The Bride from Hell (1972)

The Bride from Hell [鬼新娘] (1972)

Starring Margaret Hsing Hui, Yang Fang, Lui Ming, Got Siu-Bo, Kong Ha, Chang Feng, Carrie Ku Mei, Pan Chieh-Yi, Chang I-Fei, Chiu Keung

Directed by Chou Hsu-Chiang

Expectations: For some reason, I’m not expecting much.


Prior to its Blu-ray release from 88 Films, The Bride from Hell barely registered on my radar. Anything titled The Bride from Hell is surely worth a look, especially to a big fan of Hong Kong horror like myself, but this was a film that I literally never heard anyone talking about. Coupled with a production year in the early ’70s, I kind of wrote it off as a tame example of early Shaw horror before the gross-out glory days of Kuei Chih-Hung. But then here it is, receiving a Blu-ray release before many other, well-known Shaw horror films, and it came with a rather loving and excited endorsement from 88 Films. My expectations remained muted, and perhaps because of this, I really, really enjoyed this one. The title is perhaps a little misleading, and a Google translation of the Chinese title says that it means “Ghost Bride” which makes a lot more sense.

The Bride from Hell is relatively slow, but I was hooked from the first moment. A coffin sits in a marsh of swirling fog and tall grasses. It opens and a woman emerges, twirling and bathed in the time-honored traditional green light of the Hong Kong horror film. Then we meet a pair of fellas walking by a lake, Nie Yun Peng (Yang Fang) and his servant Da Huo Zi (Got Siu-Bo). A woman stands forlornly at the edge of the water, but when they approach they fear she is a ghost and run off. They seek refuge in a country home, where Anu (Margaret Hsing Hui) lives with a servant of her own (Kong Ha). During the night, both of the men decide to peep on their female counterpart, but when they’re caught they propose marriage to make it right. So begins the supernatural shenanigans of The Bride from Hell.

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Na Cha and the Seven Devils (1973)

NaChaandthe7Devils_1Na Cha and the Seven Devils [梅山收七怪] (1973)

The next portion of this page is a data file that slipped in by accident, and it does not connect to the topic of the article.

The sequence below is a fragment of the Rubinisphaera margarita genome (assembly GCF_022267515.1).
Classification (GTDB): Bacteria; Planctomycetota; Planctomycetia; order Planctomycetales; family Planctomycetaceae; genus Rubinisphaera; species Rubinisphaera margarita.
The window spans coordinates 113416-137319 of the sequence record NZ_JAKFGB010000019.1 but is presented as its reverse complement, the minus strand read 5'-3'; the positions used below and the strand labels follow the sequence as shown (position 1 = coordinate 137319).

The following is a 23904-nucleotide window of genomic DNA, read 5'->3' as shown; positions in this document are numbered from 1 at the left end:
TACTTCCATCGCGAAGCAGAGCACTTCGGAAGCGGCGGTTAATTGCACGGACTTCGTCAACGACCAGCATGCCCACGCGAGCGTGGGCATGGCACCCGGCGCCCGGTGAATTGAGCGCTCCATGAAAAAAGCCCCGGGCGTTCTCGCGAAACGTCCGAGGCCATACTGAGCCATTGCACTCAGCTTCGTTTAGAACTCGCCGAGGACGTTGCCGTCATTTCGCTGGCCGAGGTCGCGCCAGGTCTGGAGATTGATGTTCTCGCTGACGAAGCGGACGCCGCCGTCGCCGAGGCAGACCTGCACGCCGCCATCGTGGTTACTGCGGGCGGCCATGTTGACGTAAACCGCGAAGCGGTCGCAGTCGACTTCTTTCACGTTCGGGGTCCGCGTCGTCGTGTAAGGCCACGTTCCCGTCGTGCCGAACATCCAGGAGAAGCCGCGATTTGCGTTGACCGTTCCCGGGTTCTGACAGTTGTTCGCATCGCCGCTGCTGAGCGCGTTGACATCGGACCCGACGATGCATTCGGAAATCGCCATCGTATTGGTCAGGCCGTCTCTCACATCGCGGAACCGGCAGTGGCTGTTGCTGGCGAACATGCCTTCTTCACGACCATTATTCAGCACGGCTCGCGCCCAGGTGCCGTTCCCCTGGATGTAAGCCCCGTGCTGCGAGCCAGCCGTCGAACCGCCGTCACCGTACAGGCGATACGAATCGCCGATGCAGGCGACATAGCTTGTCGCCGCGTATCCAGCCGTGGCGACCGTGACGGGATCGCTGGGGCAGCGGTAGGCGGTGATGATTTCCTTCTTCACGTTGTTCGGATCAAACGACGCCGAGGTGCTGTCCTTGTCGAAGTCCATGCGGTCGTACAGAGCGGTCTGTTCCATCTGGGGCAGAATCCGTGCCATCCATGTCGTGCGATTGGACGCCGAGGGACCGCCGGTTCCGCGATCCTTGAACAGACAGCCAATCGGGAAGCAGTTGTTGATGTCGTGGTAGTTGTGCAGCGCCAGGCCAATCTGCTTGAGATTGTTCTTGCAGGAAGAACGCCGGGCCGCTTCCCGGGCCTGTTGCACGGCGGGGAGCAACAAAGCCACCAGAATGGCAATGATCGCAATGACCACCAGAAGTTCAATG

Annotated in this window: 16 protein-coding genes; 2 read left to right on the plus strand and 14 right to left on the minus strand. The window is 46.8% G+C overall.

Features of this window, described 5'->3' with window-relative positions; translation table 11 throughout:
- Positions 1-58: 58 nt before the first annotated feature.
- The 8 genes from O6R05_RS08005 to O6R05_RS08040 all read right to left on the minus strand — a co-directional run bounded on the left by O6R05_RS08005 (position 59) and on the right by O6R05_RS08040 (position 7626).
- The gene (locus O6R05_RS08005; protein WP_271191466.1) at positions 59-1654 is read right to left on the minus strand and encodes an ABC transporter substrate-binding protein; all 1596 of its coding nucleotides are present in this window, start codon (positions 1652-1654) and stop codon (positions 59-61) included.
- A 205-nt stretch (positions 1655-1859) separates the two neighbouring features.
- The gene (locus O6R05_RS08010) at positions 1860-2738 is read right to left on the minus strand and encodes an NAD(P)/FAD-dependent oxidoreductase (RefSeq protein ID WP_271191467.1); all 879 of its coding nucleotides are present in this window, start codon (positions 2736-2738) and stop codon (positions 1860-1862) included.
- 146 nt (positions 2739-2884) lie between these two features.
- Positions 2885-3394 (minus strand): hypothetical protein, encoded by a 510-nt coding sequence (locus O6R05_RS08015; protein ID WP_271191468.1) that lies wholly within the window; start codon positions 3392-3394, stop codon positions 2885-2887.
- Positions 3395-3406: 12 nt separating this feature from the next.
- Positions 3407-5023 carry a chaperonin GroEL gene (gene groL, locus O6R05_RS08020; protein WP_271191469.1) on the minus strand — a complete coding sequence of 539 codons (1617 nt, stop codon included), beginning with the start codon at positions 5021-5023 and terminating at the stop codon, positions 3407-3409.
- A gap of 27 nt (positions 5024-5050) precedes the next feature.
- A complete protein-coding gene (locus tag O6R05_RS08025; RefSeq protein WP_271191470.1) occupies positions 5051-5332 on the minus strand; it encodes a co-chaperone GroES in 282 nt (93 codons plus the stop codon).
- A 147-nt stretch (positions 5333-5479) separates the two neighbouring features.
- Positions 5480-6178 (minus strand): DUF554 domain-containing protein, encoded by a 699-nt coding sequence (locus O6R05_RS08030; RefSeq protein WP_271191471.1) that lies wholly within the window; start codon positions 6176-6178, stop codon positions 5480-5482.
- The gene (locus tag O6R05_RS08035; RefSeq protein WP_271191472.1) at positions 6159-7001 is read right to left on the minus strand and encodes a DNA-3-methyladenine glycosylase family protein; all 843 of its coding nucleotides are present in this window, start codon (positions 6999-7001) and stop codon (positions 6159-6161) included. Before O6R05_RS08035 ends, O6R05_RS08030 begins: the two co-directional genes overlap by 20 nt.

Starring Ching Li, Tina Chin Fei, An Ping, Wai Wang, Chen Hung-Lieh, Yu Lung, Got Heung-Ting, Yeung Oi-Wa, Chang Feng, Yueh Yang, Got Siu-Bo, Ho Fan, Lam Lam, Ngai Chi-Wong, Aai Dung-Gwa, O Yau-Man, Law Bun

Directed by Tetsuya Yamanouchi

Expectations: Moderate, but I think it’s gonna be fun.

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Na Cha and the Seven Devils is the type of movie that only certain people will like. It’s essentially an FX movie — nearly every scene has some form of supernatural shenanigans going on — and while the FX are quite ambitious, they don’t necessarily hold up well to modern standards. To be honest, they don’t even necessarily hold up to 1973 standards; everything looked at about a similar level to the work seen in Ho Meng-Hua’s four-film Journey to the West series, and those were all made 5–7 years prior to this. But when a film considered low-budget by American standards has such a plethora of supernatural delights, it’s unfair to think that they’re all going to look fantastic to someone 43 years in the future. And besides, I love these sort of special effects, especially in Hong Kong films, so I loved every minute of Na Cha and the Seven Devils. I merely seek to give you an idea of what we’re talking about here.

Our story begins on Mt. Kunlun, existing high in the sky between heaven and the mortal world, where there is a peach tree that only blossoms every thousand years. It takes another thousand years for the peaches to appear, and another thousand years still for the them to ripen. But, if it’s not already apparent, these are no ordinary peaches! We get our first taste of their power when the mischievous child god Na Cha (Yu Lung) decides he’s hungry. He devours a peach, his eyes glow a bright yellow, and suddenly he can see right through the clouds and into the mortal world! He can also crack rocks & trees in half and cause earthquakes with a single blow! The only problem is that when Na Cha shook the tree to get his peach, he knocked loose the remaining seven peaches. These rogue magical peaches landed on the Earth, and now Na Cha and a pair of his brothers are tasked with retrieving the peaches before the devils can eat them and become immortal.

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